12. A Chemical Approach to Immunoprotein Engineering: Chemoselective Functionalization of Thioester Proteins in Their Native State (pages 1340–1343)

      Michael A. Cole, Sarah E. Tully, Alister W. Dodds, James N. Arnold, Grant E. Boldt, Robert B. Sim, John Offer and Paul Wentworth Jr.

      Version of Record online: 28 APR 2009 | DOI: 10.1002/cbic.200900168

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      Less than 6 feet under: Serum proteins C3, C4, and α2M each contain a thioester domain buried within a hydrophobic pocket, which is thought to shield the labile thioester from hydrolysis. Herein, we make use of the inherent reactivity of the hydrazide for thioester moieties to chemoselectively label these crucial serum regulators in their native conformation; this demonstrates that access to the thioester site is much greater than previously supposed.

    13. The Natural Products Beauveriolide I and III: a New Class of β-Amyloid-Lowering Compounds (pages 1344–1347)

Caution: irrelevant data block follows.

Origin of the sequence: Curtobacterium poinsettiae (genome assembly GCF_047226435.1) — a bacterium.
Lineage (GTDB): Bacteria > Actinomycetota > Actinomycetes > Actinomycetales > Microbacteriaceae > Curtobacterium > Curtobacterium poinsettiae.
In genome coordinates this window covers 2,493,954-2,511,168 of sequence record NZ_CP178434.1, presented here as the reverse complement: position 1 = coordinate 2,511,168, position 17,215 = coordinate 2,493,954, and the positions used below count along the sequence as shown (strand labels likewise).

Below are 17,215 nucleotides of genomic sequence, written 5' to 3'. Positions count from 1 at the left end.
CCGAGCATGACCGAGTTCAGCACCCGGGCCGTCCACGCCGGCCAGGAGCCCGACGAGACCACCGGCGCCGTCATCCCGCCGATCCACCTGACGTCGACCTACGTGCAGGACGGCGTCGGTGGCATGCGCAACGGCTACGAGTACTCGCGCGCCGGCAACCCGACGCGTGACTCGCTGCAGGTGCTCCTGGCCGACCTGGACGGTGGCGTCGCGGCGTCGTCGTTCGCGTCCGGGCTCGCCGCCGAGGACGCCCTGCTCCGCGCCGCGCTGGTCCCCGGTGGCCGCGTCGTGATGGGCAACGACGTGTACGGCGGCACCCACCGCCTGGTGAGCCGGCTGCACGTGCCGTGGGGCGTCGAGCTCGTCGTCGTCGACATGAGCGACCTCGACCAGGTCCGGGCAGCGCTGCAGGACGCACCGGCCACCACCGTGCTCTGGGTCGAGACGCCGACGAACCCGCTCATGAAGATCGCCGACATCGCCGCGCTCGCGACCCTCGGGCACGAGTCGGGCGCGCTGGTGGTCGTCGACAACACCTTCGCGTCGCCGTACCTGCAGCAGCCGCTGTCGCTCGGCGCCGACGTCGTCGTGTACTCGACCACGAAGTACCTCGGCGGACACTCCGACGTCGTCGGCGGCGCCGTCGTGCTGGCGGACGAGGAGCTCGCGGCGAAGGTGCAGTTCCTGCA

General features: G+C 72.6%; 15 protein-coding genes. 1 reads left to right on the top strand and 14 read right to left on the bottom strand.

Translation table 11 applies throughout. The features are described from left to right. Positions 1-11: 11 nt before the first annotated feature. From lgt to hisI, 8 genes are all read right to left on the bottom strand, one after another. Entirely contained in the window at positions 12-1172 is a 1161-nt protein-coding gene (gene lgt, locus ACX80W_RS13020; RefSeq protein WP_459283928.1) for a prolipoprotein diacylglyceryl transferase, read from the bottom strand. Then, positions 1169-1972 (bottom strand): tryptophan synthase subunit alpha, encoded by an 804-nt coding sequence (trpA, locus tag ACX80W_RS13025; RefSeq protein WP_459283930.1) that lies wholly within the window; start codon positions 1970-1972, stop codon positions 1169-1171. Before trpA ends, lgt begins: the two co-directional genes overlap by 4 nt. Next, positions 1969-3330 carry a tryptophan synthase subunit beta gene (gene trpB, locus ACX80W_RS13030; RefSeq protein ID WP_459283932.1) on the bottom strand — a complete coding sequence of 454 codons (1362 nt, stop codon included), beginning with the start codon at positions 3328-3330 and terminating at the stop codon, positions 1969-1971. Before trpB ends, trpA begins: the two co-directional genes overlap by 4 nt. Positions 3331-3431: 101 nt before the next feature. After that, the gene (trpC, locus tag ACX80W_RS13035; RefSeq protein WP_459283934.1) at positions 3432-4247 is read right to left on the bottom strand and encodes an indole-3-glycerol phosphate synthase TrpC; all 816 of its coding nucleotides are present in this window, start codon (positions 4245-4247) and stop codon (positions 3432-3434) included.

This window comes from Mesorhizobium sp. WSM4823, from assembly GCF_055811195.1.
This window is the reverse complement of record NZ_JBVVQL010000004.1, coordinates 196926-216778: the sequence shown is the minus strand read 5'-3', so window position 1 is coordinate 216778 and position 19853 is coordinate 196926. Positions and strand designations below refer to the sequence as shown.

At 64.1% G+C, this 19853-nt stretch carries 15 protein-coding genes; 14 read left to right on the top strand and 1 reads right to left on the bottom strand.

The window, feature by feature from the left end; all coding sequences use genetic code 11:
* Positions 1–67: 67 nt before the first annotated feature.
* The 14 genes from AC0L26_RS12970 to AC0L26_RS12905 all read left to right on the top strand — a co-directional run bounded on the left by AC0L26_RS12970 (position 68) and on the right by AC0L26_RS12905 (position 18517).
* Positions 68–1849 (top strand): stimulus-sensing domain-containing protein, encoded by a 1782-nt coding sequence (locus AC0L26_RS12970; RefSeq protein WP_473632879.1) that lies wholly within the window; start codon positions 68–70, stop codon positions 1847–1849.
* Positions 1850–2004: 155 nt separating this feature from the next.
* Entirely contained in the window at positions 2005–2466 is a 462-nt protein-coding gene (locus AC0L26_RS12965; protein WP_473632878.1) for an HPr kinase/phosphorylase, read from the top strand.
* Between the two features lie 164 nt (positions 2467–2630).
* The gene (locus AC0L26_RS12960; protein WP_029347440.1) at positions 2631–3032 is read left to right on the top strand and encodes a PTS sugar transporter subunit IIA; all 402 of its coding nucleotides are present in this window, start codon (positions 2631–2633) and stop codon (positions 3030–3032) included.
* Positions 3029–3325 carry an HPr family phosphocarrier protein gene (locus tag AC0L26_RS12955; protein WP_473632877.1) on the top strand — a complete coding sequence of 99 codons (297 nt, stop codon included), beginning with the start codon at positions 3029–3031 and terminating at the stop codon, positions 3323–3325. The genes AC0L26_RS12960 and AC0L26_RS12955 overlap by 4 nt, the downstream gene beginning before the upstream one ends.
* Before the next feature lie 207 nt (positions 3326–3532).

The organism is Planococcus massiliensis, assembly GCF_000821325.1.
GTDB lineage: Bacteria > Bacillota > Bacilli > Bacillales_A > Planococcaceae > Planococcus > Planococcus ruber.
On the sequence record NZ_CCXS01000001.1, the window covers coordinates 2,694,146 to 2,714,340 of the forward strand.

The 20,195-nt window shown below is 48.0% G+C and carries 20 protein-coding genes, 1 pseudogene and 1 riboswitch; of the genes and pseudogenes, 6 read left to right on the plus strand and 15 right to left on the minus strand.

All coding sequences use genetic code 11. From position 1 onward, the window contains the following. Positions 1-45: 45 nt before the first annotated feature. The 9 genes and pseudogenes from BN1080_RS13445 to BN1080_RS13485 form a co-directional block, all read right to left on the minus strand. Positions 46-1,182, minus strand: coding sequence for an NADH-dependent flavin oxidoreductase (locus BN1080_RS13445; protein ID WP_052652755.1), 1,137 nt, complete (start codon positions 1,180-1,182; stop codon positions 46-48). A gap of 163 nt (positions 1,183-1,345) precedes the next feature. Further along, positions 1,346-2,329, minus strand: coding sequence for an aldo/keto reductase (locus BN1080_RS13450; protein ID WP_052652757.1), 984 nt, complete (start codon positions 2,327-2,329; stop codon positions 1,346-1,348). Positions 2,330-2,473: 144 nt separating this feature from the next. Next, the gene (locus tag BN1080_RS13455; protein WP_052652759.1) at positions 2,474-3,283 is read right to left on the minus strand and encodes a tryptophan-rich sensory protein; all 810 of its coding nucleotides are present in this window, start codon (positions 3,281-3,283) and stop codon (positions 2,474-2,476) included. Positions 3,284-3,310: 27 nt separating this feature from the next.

Daniel P. Witter, Yanping Chen, Joseph K. Rogel, Grant E. Boldt and Paul Wentworth Jr.

      Version of Record online: 25 APR 2009 | DOI: 10.1002/cbic.200900139

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      Attacking Alzheimer's by ACAT: The aggregation of β-amyloid peptides, especially Aβ42, into senile plaques is a hallmark of Alzheimer's disease (AD). We show that the fungal natural products beauveriolides I and III can potently decrease Aβ secretion from cells expressing human amyloid precursor protein; this offers a potential new scaffold for the development of compounds with proven bioavailability for the treatment of AD.

  7. Full Papers

    1. Top of page
    2. Cover Picture